"Ma foi," said the slatternly landlady to Madame Laurent and Michel one day, "I no see how she live! Eat? Nothing, nothing, almost, and las' night when it was so cold and foggy, eh? I hav' to mek him build fire. She mos' freeze."

Whereupon the rumor spread that Miss Sophie was starving herself to death to get some luckless relative out of jail for Christmas,—a rumor which enveloped her scraggy little figure with a kind of halo to the neighbors when she appeared on the streets.

November had verged into December and the little pile of coins were yet far from the sum needed. Dear God! how the money did have to go. The rent, and the groceries and the coal,—though, to be sure, she used a precious bit of that. All the work and saving and skimping,—maybe, yes, maybe by Christmas. What a gift!

Christmas Eve night on Royal Street is no place for a weakling, for the shouts and carousals of the roisterers will strike fear into the brave. Yet amid the cries and yells, the deafening blow of horns and tin whistles and the really dangerous fusillade of fireworks, the little figure hurried along, one hand clutching tight the battered hat that the rude merry-makers would have torn off, the other grasping under the thin, black cape a worn little pocketbook.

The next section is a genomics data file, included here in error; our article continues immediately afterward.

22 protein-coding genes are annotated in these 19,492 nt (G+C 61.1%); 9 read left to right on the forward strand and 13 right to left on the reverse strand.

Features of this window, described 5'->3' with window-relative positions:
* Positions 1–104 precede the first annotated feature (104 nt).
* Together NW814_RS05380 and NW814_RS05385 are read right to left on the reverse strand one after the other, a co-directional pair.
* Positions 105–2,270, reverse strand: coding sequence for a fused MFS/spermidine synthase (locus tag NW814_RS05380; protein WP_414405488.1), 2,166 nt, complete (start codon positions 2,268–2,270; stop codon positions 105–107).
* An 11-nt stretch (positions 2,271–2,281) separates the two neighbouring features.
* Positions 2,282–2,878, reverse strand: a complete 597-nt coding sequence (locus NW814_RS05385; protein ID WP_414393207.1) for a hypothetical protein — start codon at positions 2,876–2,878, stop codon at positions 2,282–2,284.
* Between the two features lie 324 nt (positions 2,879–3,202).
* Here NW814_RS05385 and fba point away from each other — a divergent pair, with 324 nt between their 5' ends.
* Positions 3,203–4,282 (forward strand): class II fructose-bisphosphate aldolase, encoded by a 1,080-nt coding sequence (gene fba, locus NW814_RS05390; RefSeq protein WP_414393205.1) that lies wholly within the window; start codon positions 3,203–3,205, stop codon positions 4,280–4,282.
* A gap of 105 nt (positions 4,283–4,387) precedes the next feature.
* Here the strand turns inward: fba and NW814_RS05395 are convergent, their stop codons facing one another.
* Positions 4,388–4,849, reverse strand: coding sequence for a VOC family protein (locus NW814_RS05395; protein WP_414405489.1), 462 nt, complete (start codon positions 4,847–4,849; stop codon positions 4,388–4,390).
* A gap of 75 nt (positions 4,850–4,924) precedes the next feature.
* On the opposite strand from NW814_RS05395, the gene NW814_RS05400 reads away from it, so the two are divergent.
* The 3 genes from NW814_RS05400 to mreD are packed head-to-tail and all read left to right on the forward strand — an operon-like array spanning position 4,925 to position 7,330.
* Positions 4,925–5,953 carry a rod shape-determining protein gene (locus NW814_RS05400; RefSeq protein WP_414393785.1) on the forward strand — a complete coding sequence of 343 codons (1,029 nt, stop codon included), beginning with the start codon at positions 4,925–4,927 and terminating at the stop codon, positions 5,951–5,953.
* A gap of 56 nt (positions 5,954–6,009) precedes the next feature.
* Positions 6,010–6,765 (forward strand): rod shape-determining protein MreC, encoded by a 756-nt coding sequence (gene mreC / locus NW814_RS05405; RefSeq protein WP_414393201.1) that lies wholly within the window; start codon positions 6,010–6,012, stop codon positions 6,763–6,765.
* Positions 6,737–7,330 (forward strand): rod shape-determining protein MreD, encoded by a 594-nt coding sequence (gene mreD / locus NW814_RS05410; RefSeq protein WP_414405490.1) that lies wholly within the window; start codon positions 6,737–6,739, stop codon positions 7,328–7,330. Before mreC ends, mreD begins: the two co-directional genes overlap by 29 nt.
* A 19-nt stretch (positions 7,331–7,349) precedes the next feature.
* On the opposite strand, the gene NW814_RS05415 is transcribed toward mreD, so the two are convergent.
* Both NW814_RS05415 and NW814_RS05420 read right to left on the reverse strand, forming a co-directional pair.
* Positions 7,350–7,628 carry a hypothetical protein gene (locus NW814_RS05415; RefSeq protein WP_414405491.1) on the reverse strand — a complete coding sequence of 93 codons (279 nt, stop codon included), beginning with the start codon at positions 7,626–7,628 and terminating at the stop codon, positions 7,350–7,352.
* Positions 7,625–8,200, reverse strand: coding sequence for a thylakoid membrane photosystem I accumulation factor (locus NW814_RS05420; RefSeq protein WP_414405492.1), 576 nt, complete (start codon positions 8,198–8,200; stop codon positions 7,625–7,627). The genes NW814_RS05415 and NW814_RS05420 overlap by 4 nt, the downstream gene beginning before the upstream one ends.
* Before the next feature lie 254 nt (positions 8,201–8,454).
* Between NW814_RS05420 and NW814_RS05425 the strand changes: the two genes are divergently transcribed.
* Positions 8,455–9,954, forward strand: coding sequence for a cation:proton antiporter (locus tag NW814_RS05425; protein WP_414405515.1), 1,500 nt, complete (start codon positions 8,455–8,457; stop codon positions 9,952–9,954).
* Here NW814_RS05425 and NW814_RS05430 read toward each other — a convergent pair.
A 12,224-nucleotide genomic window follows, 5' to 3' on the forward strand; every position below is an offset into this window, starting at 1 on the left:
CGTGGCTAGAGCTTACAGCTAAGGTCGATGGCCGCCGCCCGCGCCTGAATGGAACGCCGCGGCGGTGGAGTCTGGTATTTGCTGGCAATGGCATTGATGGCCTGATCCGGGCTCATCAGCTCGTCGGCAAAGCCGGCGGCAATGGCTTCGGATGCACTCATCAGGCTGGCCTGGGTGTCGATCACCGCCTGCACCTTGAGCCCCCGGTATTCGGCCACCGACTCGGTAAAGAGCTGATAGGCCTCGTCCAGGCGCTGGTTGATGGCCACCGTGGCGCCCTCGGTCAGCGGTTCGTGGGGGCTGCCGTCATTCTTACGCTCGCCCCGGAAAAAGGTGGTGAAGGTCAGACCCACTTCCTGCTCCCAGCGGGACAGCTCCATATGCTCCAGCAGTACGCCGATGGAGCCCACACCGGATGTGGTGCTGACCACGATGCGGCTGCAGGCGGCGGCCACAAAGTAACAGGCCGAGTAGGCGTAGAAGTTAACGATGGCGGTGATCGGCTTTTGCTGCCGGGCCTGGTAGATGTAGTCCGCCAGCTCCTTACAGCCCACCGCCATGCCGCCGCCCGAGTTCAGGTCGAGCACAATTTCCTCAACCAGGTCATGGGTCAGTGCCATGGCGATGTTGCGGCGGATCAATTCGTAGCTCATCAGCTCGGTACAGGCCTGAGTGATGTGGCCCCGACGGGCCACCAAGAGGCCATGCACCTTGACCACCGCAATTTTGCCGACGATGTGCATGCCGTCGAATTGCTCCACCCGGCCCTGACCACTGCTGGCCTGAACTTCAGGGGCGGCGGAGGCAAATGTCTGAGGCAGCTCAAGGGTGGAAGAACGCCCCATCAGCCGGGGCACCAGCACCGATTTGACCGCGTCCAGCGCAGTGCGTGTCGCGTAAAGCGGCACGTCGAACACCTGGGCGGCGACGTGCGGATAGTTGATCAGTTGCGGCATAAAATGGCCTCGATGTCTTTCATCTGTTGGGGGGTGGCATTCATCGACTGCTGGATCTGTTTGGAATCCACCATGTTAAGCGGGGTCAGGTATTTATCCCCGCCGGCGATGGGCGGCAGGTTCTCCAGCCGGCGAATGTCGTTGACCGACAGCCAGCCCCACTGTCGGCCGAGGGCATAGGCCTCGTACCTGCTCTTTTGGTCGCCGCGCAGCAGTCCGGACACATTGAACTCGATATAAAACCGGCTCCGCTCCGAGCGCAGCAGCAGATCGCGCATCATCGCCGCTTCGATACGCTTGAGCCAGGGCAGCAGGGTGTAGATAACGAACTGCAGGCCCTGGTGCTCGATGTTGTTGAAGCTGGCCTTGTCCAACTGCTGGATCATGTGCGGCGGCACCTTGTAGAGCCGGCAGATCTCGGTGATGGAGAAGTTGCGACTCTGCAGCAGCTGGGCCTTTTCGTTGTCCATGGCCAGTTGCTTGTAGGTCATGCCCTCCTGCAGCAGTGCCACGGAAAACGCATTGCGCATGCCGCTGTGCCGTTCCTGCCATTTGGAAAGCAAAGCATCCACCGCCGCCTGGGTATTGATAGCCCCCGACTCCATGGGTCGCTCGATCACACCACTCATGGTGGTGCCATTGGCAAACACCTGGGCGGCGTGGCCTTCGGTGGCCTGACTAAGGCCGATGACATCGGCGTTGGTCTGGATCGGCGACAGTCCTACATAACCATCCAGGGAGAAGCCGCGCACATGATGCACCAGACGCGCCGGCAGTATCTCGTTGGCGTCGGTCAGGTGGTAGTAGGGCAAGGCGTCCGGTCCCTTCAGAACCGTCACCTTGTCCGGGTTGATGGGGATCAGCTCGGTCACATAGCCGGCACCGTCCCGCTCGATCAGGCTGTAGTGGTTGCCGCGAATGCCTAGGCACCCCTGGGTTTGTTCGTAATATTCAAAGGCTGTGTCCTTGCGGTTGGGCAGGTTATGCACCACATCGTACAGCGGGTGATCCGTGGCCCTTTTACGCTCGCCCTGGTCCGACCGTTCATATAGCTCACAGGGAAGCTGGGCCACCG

Into the Mont de Piete, breathless, eager. The ticket? Here, worn, crumpled. The ring? It was not gone? No, thank Heaven! It was really a joy well worth her toil, she thought, to have it again.

Had Titiche not been shooting crackers on the banquette instead of peering into the crack, as was his wont, his big, round, black eyes would have grown saucer-wide to see little Miss Sophie kiss and fondle a ring, an ugly clumsy band of gold.

"Ah, dear ring," she murmured, once you were his, and you shall be his again. You shall be on his finger, and perhaps touch his heart. Dear ring, ma chere petite, de ma coeur, cheri, de ma coeur. Je t'aime, je t'aime, oui, oui. You are his, you were mine once too. To-night, just one night, I'll keep you—then—tomorrow, where you can save him.